The ICO’s guidance has been amended to state that the time limit for a response starts from the day the request is received (whether it is a working day or not) until the corresponding calendar date in the next month. Therefore, if the SAR was received on 19 August 2019, the data controller should respond by 19 September 2019.

Continue Reading ICO clarifies time limit for responding to subject access requests

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The Oireachtas Committee on Justice and Equality is seeking  written submissions from stakeholders on the issues of online harassment, harmful communications and related offences. The invitation follows an announcement last May 2019, that the Government intends to draft, on a priority basis, amendments to the Harassment, Harmful Communications and Related Offences Bill 2017 .  That Bill is based on a 2016 Report by the Law Reform Commission, which recommended reform and consolidation of criminal law offences concerning harmful communications, and the establishment of Digital Safety Commissioner to oversee national digital safety standards and take-down procedures for harmful digital communications.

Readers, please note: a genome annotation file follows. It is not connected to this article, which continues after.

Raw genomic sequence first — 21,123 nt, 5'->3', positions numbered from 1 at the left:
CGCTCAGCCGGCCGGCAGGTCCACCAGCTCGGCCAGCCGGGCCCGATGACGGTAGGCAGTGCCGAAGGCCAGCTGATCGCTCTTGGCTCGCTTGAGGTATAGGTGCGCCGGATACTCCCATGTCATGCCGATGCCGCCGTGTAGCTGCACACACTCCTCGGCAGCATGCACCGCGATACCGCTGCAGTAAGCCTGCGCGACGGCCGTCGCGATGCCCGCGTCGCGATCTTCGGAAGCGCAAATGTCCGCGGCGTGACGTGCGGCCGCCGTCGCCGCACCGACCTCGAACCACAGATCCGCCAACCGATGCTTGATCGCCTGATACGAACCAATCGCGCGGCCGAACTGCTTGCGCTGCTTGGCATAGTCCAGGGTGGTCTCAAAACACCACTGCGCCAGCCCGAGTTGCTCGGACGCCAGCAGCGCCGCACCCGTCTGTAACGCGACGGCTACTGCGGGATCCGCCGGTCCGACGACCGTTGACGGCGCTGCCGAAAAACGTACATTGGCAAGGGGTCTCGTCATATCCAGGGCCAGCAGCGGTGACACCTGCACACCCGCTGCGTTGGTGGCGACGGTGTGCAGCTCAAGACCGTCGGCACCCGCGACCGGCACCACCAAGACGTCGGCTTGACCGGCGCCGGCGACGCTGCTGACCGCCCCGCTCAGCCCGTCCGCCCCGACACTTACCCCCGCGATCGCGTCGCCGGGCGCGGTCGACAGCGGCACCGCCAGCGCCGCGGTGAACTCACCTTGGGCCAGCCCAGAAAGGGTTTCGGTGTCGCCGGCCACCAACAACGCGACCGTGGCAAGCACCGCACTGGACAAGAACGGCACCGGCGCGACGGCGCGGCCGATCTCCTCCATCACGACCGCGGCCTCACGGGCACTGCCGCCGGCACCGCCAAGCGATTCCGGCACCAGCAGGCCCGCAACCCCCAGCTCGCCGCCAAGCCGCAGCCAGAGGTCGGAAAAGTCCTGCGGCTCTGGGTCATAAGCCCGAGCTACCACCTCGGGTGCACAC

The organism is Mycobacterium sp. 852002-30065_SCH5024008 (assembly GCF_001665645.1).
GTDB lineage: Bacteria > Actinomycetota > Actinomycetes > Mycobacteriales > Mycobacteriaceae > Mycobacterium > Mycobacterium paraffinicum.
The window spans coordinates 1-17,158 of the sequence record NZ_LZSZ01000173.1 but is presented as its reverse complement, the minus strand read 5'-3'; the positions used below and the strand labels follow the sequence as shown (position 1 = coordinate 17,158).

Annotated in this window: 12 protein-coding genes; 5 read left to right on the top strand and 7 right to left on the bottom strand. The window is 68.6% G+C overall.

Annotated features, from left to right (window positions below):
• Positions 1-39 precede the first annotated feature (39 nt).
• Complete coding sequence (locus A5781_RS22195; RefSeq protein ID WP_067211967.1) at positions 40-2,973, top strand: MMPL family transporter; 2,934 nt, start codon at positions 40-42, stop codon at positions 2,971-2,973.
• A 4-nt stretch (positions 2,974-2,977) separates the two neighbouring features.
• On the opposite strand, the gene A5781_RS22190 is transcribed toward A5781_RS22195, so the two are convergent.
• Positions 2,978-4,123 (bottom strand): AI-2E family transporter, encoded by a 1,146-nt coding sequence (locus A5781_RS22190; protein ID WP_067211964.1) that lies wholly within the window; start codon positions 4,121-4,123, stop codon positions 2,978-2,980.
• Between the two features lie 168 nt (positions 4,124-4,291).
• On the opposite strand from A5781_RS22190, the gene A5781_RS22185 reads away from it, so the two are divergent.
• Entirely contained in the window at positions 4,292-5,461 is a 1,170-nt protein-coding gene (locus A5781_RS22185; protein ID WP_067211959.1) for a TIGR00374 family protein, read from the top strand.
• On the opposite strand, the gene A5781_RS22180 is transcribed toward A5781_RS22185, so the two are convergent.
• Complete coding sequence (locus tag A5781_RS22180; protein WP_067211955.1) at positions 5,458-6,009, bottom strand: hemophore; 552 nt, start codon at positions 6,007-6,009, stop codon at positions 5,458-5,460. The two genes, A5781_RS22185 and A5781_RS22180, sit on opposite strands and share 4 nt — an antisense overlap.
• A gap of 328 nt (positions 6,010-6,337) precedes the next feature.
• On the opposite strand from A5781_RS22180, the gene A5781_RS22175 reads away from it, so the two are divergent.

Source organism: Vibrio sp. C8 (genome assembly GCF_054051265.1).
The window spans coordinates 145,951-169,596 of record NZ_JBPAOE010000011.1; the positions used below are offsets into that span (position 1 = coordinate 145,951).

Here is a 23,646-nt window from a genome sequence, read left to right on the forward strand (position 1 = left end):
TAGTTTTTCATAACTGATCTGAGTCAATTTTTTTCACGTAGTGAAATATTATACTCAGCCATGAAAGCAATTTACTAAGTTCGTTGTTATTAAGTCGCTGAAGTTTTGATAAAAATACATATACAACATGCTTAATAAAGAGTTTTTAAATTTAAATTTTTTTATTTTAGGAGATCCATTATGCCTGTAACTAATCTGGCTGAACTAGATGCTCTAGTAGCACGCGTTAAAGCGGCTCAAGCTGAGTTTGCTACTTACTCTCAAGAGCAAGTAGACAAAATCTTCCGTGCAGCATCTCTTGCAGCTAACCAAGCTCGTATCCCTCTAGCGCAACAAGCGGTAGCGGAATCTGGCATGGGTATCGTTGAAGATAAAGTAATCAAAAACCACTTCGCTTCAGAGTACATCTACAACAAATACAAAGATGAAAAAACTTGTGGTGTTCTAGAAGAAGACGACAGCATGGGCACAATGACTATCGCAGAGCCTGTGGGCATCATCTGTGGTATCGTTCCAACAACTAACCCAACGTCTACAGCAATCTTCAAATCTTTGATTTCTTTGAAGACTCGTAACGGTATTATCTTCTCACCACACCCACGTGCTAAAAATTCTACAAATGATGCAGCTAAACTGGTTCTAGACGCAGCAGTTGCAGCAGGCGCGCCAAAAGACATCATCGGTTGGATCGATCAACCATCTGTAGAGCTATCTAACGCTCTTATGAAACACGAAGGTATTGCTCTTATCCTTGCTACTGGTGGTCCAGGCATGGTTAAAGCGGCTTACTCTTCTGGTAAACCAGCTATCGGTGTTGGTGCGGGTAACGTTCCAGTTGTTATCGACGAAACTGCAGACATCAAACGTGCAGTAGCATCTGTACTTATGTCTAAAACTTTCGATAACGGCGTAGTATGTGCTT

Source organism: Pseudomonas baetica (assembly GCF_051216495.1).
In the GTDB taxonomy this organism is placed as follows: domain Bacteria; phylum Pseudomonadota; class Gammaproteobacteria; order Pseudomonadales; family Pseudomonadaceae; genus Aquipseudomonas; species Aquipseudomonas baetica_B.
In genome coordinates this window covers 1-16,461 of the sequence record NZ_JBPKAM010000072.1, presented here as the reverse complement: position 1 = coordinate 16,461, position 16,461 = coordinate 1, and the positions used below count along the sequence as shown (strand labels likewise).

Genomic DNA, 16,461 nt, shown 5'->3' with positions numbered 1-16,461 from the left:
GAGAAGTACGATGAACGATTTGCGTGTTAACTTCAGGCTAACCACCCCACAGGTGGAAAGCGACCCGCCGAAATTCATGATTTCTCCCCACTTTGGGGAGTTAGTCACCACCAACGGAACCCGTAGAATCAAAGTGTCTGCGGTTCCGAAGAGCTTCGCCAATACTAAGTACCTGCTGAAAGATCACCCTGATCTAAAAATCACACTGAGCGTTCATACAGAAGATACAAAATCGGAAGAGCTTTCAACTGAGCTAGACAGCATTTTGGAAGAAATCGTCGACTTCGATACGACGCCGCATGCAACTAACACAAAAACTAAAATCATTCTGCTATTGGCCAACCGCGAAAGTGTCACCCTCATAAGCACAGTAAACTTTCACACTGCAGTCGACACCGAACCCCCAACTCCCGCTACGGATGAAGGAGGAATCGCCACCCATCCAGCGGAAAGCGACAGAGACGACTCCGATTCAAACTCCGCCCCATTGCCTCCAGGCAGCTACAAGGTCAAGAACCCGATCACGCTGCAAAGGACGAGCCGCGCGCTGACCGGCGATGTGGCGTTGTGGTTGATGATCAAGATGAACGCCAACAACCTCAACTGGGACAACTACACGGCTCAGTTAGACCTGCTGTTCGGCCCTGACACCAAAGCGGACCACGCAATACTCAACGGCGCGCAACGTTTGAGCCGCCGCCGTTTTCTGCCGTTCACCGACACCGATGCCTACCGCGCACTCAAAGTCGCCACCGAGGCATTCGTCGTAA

Continue Reading Government seeks submissions on online harassment

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On Friday 16 August 2019, the Data Protection Commission (DPC) published its findings on certain aspects of the Public Services Card (PSC). The DPC found that seven out of eight of its findings were adverse to the positions advanced by the Department of Employment and Social Protection (DEASP) and that there is and has been non-compliance with the applicable provisions of data protection law.